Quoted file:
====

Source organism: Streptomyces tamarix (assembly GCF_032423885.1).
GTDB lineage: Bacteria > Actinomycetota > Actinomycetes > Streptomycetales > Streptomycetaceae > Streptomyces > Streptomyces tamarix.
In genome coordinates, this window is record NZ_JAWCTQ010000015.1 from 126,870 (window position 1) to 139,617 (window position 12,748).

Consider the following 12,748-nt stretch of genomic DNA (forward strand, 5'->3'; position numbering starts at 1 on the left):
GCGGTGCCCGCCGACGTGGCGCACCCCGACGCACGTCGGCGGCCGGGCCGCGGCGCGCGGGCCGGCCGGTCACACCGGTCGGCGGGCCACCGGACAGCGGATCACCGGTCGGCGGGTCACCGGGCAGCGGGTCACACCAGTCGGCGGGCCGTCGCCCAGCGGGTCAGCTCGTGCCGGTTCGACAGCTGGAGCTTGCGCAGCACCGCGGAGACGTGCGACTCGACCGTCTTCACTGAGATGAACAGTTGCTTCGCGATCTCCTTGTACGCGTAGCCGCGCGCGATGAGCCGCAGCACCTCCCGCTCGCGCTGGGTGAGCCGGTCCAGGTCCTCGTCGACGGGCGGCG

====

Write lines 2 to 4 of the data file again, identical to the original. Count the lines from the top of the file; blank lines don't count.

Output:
GTDB lineage: Bacteria > Actinomycetota > Actinomycetes > Streptomycetales > Streptomycetaceae > Streptomyces > Streptomyces tamarix.
In genome coordinates, this window is record NZ_JAWCTQ010000015.1 from 126,870 (window position 1) to 139,617 (window position 12,748).

Consider the following 12,748-nt stretch of genomic DNA (forward strand, 5'->3'; position numbering starts at 1 on the left):